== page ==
Treating TMJ Hypermobility
If you suffer with painful, noisy jaw joints which refer symptoms into your face, ears, or head, you’ve come to the right page! Below you will discover a downloadable four page home exercise program for the most notorious of TemporoMandibular (jaw joint) Disorders: TMD hypermobility.
The normal range of jaw opening is between 40 and 50 mm. The initial 25 mm of opening is primarily achieved by rotation which occurs in the bottom half of the joints between the mandibular condyle of the jaw bone and the underneath surface of the disk. The remaining 15 to 25 mm is gained primarily through the forward gliding (anterior translation) motion that occurs between the upper surface of the disk and the temporal bone of the skull.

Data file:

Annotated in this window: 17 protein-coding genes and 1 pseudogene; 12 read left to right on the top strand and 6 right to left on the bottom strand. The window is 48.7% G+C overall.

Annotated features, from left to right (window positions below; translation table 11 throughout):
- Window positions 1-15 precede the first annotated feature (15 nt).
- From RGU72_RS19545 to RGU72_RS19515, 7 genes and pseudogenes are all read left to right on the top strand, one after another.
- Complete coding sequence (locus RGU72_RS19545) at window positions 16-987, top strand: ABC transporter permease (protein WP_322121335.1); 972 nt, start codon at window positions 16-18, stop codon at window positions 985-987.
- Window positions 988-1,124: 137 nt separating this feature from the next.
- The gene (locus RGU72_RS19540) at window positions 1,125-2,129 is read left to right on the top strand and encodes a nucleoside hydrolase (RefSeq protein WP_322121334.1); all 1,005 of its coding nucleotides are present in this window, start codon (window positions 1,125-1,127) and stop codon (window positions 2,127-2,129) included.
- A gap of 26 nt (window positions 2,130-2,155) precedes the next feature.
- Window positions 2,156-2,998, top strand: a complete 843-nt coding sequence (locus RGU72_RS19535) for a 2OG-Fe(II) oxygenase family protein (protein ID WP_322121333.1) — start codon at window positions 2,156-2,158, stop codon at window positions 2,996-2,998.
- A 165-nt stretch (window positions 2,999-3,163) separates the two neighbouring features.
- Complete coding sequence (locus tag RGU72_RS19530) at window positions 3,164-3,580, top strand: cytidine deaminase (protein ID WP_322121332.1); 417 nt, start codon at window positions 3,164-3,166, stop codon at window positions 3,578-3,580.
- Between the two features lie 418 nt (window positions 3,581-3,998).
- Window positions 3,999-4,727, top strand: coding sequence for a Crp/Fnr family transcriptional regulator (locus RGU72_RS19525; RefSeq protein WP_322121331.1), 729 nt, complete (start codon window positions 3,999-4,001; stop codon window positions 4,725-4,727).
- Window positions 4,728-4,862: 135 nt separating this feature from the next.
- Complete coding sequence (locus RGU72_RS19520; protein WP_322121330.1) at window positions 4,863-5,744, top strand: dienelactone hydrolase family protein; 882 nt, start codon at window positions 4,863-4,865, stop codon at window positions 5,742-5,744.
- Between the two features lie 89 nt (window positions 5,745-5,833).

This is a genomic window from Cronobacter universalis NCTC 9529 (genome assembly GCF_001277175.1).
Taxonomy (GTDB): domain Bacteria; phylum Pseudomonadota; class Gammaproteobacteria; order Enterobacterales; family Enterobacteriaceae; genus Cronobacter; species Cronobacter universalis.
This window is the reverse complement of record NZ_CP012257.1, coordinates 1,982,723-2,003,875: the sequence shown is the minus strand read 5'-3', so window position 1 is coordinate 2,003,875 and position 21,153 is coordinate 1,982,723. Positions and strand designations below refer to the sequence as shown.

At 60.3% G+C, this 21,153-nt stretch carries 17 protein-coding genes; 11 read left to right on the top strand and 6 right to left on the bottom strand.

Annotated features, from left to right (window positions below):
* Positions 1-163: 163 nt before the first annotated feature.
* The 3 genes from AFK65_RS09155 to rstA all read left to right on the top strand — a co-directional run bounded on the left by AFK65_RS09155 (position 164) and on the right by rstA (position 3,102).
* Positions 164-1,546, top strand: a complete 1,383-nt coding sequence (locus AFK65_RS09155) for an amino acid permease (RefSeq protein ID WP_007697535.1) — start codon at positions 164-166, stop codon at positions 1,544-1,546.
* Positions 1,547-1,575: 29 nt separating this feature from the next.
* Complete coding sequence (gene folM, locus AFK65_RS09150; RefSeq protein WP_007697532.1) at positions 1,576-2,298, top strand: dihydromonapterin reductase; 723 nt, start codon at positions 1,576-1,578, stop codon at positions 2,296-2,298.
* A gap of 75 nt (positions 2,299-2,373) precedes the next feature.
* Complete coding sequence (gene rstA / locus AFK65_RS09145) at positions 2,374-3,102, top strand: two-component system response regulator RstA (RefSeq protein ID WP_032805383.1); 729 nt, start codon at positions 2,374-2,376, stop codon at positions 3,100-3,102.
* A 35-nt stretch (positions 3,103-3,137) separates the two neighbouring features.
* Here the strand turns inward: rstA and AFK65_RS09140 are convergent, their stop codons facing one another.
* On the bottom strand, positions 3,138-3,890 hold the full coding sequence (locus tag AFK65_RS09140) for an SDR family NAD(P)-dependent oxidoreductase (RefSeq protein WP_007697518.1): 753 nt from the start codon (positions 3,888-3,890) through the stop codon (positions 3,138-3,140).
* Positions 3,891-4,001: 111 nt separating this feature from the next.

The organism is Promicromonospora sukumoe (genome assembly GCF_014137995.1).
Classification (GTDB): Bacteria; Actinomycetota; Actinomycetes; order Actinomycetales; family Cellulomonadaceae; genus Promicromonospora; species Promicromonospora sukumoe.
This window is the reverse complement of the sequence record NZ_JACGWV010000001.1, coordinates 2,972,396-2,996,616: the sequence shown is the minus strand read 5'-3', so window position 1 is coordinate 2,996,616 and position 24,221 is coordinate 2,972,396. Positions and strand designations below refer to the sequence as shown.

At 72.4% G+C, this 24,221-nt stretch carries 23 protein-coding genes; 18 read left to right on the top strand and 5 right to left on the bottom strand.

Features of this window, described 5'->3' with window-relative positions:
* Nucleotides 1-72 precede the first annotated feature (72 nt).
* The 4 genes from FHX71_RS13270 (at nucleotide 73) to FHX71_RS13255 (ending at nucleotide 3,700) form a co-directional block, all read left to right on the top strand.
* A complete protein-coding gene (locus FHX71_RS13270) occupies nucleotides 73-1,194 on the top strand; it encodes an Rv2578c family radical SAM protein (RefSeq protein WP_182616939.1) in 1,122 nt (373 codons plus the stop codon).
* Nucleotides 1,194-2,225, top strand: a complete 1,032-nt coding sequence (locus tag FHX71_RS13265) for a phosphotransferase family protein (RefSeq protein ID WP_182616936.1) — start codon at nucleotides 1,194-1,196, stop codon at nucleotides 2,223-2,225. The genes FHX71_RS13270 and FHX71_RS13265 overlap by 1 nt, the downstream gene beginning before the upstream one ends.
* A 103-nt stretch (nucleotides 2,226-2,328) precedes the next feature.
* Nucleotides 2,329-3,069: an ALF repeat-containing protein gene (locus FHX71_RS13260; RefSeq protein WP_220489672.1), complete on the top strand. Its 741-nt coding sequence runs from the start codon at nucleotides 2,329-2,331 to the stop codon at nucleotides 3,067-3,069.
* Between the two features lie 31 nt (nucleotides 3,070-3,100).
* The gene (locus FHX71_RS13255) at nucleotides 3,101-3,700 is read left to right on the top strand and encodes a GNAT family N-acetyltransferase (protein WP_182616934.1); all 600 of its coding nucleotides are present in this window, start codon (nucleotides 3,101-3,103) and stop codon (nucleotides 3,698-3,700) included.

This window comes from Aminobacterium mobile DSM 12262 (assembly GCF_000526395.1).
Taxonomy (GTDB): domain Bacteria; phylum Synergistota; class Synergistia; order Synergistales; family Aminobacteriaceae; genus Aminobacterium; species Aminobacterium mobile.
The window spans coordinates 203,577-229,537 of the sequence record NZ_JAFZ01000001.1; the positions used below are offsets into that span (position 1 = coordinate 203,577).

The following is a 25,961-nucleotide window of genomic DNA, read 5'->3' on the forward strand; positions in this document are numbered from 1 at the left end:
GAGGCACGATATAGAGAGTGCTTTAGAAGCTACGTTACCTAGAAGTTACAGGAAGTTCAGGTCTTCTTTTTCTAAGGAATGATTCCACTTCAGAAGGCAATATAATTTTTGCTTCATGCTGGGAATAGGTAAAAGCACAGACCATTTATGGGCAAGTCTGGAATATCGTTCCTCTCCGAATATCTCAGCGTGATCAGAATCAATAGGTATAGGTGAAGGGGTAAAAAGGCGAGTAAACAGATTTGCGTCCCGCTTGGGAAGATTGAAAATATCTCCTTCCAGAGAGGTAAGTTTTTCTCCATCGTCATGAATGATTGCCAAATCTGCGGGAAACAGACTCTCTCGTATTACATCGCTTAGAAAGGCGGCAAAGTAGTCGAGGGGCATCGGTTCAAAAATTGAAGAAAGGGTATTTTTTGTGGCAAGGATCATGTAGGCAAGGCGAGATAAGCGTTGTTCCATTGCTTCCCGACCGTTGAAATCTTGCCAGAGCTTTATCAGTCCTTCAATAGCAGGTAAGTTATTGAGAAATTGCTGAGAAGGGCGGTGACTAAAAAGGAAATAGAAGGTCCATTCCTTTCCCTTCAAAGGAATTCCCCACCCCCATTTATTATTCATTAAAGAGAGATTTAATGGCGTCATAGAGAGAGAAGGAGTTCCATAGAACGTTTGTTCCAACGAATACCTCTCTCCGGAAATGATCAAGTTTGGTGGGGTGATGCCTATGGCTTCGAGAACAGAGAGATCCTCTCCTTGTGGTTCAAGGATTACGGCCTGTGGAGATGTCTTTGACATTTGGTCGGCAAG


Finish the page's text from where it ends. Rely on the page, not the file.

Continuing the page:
Believed to be the most common mechanical disorder of the TMJ, hypermobility is characterized by early and/or excessive forward gliding of one or both TMJs. This excessive forward gliding results in laxity of the surrounding capsule and ligaments. The over-stretching of these structures allows for disk displacement/derangement to occur in one or both jaw joints. Ultimately, pain, functional loss, and possibly arthritic changes set in.
Patients who suffer with TMJ hypermobility will present in the clinic with the following signs and symptoms:
- Clicking, popping, or cracking when opening or closing the mouth.
- Pain in one or both TMJs and the surrounding chewing muscles.
- Ringing in the ears (tinnitis) or the sensation that the ears are “clogged.”
- Sideways movement of the jaw during opening and/or closing of the mouth.
- Jaw getting stuck open or closed (open or closed locking).